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Staff Writer

2019 Player Outlooks: Washington Redskins

Derrius Guice

Guice has some training camp hurdles to overcome and could be overvalued by fantasy owners.

QB Dwayne Haskins
(2018 QB Rank - NA)

The Washington Redskins entered the 2019 draft looking to draft their quarterback of the future after Alex Smith suffered what many believe is a career-ending leg injury in 2018. Some draft prognosticators had the Redskins trading up with the Giants to take Ohio State quarterback Dwayne Haskins. Instead, the Giants used that pick on Daniel Jones, and Haskins fell to Washington at 15th overall.

Haskins is thought to be the best pure passer in the 2019 draft after throwing for nearly 5000 yards and 50 touchdowns in 14 games with the Buckeyes. In addition to tossing just eight interceptions, Haskins completed 70% of his passes while leading Ohio State to a 13-1 record and a Rose Bowl victory over Washington.

The starting quarterback position is up in the air with Washington, as veterans Colt McCoy and Case Keenum will battle Haskins for the starting job Week 1. Haskins is the most talented of the three and possesses the biggest arm, but it may be smart of the Redskins coaching staff to ease him into action.

For fantasy purposes, the lack of clarity on who will be the opening day starter relegates Haskins to a wait and see player and a waiver wire pickup in all but the deepest of two-quarterback leagues.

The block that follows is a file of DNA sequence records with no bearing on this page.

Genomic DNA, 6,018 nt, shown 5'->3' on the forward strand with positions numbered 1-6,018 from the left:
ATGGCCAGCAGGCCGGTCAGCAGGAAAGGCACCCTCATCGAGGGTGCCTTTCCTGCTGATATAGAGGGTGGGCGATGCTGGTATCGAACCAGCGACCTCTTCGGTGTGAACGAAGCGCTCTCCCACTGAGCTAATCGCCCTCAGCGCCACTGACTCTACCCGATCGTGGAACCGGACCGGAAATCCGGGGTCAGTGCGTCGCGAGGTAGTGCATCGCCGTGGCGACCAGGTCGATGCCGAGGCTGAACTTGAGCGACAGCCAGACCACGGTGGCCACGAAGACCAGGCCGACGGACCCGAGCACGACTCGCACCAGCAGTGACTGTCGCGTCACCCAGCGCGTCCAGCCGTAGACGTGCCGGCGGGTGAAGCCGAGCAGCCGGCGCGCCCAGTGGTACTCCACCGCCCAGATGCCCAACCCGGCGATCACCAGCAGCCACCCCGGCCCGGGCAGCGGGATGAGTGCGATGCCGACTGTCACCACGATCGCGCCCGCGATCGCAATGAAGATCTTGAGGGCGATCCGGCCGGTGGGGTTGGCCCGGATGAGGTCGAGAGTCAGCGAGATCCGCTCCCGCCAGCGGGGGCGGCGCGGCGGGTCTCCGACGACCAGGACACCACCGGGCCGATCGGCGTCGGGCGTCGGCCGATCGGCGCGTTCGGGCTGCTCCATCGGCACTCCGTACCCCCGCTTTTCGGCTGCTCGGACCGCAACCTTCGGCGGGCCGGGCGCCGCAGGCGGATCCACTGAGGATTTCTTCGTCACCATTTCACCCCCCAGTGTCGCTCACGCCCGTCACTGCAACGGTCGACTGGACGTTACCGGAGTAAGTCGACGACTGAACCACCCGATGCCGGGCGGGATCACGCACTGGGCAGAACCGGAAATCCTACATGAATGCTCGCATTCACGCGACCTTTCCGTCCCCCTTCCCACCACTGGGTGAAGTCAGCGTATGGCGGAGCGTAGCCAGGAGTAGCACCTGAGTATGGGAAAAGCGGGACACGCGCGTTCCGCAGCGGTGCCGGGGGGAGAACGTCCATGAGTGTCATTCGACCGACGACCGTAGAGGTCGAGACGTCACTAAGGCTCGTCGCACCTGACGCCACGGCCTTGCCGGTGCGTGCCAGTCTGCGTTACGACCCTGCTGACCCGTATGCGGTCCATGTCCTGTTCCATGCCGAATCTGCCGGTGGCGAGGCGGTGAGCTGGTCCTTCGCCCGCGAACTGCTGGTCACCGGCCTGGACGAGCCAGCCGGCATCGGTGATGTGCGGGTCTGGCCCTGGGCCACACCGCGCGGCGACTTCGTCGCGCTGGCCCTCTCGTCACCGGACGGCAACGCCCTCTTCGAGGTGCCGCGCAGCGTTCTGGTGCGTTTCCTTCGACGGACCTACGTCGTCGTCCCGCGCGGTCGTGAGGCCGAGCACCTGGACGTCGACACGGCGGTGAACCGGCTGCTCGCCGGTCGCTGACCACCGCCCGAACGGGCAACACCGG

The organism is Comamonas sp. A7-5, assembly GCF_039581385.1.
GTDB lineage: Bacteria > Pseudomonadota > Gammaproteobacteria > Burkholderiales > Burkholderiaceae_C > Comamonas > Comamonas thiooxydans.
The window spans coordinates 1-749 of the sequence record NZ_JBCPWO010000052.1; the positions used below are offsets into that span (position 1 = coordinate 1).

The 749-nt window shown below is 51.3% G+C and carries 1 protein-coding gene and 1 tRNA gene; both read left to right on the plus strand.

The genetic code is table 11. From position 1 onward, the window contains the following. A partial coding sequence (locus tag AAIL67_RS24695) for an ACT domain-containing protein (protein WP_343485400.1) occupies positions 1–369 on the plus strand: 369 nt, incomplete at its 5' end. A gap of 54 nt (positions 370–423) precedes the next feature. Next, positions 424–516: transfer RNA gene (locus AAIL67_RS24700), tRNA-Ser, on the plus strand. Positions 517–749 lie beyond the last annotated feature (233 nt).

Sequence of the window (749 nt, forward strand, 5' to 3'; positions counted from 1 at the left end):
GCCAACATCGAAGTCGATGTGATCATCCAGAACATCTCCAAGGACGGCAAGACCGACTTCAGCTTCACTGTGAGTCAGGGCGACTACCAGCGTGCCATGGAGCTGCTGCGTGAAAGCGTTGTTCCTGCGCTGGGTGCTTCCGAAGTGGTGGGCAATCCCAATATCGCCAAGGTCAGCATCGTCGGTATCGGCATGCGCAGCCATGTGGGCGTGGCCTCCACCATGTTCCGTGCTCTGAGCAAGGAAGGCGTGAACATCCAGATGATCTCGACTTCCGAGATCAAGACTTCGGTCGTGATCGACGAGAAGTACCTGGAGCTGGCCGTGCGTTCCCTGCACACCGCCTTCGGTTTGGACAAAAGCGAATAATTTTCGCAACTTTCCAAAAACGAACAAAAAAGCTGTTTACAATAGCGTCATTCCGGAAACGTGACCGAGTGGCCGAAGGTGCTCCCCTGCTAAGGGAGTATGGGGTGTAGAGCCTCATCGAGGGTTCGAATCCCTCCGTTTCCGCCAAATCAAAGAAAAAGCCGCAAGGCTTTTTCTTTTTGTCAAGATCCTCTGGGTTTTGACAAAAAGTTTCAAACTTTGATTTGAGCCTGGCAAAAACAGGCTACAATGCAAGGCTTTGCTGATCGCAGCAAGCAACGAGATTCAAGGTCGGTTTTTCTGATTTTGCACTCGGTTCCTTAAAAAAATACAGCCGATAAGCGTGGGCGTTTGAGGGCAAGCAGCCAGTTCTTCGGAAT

RB Derrius Guice
(2018 RB Rank - N/A)

A knee injury in the 2018 preseason cost Derrius Guice his entire rookie campaign. The former second-round pick of the 2018 NFL draft spent the offseason rehabbing his torn ACL and appears to be on pace to start the 2019 season.

The problem for Guice is the Redskins signed veteran tailback Adrian Peterson to a contract extension after AD filled in admirably last season in Guice’s stead. The team also used a four round pick on Stanford running back Bryce Love, and third-down specialist Chris Thompson is still on the roster.

Presumably, the team will slowly work Guice into a rotation with Peterson to begin the season, with Thompson or Love working in on third down. Should Guice impress and show he is the better option, one would assume that Jay Gruden would adjust his workload accordingly. However, it is possible that the Redskins will utilize a committee approach similar to what the Eagles have used over the past few seasons, which would limit the value of both Guice and Peterson.

There is no doubting Guice’s talent, and he is a far superior pass catcher when compared to Peterson. But the lack of clear touches makes him a boom or bust pick at a point in the draft where more safe options can be found.

RB Adrian Peterson
(2018 RB Rank - No. 20, 10.8 FPts/G)

Age is just a number when you are a physical freak of nature like Adrian Peterson. After getting cast aside by the Saints and then a quick 10-game stint with the Cardinals, Peterson found a home with the Redskins last season after Derrius Guice suffered a season-ending knee injury in the preseason.

The ageless one rushed for just over 1000 yards and seven touchdowns on 251 carries, while adding 200 yards and a touchdown on 20 receptions through the air. His 10.8 fantasy points per game placed him 20th among running backs, just a tenth of a point behind Nick Chubb and Kerryon Johnson. AD scored more rushing touchdowns than Ezekiel Elliott and caught more passes for more yards than Marlon Mack, Chris Carson, and Lamar Miller.